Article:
Pentagon faces demands for details on attack in Niger
The Trump administration had no answers Thursday to key questions two weeks after an ambush in the African nation of Niger killed four U.S. soldiers, prompting demands in Congress for details, complaints of Pentagon stonewalling and a comparison to the 2012 Benghazi attack. The White House defended itself, saying an investigation would eventually offer clarity.
Among the unresolved inquiries: Why were the Americans apparently caught by surprise? Why did it take two additional days to recover one of the four bodies after the shooting stopped? Was the Islamic State responsible?
The confusion over what happened in a remote corner of Niger, where few Americans travel, has increasingly dogged President Donald Trump, who was silent about the deaths for more than a week.
Asked why, Trump on Monday turned the topic into a political tussle by crediting himself with doing more to honor the dead and console their families than any of his predecessors. His subsequent boast that he reaches out personally to all families of the fallen was contradicted by interviews with family members, some of whom had not heard from Trump at all.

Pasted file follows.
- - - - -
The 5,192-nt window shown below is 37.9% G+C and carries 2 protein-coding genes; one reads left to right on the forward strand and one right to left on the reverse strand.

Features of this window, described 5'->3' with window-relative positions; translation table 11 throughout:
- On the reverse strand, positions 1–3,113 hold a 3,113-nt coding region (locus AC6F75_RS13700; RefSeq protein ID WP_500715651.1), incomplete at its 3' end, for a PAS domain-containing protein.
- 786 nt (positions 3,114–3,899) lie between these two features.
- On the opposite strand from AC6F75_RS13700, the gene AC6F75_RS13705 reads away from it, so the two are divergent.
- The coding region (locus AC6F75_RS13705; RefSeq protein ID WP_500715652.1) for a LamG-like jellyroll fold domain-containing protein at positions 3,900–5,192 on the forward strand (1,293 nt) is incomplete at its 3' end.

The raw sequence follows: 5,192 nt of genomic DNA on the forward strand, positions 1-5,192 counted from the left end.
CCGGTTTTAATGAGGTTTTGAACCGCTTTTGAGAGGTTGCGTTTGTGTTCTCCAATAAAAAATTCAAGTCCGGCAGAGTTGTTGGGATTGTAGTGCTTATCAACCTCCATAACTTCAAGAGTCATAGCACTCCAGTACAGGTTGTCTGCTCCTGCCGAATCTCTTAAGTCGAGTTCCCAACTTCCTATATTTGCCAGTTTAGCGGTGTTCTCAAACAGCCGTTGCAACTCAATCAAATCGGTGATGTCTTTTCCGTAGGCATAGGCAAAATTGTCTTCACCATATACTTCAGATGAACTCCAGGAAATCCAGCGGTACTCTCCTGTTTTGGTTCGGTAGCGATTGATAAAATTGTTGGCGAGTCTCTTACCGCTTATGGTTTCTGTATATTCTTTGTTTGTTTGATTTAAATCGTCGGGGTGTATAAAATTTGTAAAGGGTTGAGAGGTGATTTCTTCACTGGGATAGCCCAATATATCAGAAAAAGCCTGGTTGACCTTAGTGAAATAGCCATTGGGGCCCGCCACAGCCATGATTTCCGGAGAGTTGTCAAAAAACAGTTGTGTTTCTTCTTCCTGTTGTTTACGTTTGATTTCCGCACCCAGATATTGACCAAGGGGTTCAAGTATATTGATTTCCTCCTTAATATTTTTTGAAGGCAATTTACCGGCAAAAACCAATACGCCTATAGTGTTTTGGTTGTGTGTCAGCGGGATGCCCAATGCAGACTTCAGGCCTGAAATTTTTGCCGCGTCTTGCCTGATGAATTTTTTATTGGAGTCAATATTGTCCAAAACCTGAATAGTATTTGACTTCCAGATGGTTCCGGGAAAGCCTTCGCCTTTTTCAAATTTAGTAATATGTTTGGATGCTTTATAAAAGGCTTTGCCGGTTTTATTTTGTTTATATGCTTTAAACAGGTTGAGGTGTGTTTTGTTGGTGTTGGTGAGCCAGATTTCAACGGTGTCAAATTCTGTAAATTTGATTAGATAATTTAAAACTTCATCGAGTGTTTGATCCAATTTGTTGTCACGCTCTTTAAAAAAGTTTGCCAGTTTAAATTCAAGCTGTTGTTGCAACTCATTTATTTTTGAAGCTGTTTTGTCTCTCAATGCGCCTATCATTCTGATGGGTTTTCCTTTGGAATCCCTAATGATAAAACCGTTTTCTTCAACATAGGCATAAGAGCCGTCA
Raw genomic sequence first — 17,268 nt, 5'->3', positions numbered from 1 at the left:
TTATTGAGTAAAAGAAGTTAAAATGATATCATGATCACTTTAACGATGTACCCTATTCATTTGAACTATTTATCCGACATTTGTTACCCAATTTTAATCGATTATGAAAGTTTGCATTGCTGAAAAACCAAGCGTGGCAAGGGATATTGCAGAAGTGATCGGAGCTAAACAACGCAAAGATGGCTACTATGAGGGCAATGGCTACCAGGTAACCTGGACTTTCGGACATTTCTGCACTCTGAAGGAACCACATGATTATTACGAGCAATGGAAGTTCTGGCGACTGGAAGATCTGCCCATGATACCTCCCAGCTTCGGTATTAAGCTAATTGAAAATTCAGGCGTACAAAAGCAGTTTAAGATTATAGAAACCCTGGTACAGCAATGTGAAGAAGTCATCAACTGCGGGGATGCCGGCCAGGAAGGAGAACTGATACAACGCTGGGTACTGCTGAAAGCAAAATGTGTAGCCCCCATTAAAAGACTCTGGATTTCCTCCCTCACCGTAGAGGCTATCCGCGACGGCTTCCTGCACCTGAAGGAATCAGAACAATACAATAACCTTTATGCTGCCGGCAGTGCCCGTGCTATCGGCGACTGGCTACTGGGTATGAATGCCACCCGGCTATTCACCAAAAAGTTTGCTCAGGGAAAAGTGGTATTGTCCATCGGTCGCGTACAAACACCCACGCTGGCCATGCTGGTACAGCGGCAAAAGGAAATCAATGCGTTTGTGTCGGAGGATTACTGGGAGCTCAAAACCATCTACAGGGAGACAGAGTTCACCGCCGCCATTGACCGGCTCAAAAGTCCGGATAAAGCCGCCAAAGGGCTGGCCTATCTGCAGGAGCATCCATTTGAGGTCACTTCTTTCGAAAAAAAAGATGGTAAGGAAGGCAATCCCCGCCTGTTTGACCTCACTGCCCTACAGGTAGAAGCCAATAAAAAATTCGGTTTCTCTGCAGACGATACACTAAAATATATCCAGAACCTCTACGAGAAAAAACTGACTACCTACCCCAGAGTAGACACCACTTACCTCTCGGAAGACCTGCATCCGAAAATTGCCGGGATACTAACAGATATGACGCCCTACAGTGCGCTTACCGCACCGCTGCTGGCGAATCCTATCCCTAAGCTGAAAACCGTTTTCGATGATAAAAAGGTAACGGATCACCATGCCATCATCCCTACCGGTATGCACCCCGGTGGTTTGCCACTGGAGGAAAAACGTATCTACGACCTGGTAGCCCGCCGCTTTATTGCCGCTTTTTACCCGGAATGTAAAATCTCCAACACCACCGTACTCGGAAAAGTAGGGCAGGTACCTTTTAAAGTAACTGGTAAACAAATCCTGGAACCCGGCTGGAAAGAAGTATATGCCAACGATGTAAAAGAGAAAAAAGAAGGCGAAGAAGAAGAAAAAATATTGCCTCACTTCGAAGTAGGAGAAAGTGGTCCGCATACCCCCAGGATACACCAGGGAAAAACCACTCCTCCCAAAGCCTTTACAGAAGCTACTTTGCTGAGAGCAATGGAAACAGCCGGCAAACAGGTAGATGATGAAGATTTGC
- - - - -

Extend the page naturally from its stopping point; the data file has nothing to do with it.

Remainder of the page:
The deadly ambush in Niger occurred Oct. 4 as Islamic militants on motorcycles, toting rocket-propelled grenades and heavy machine guns, seized on a U.S. convoy and shattered the windows of their unarmored trucks. In addition to those killed, two Americans were wounded. No extremist group has claimed responsibility.
The attack is under official military investigation, as is normal for a deadly incident.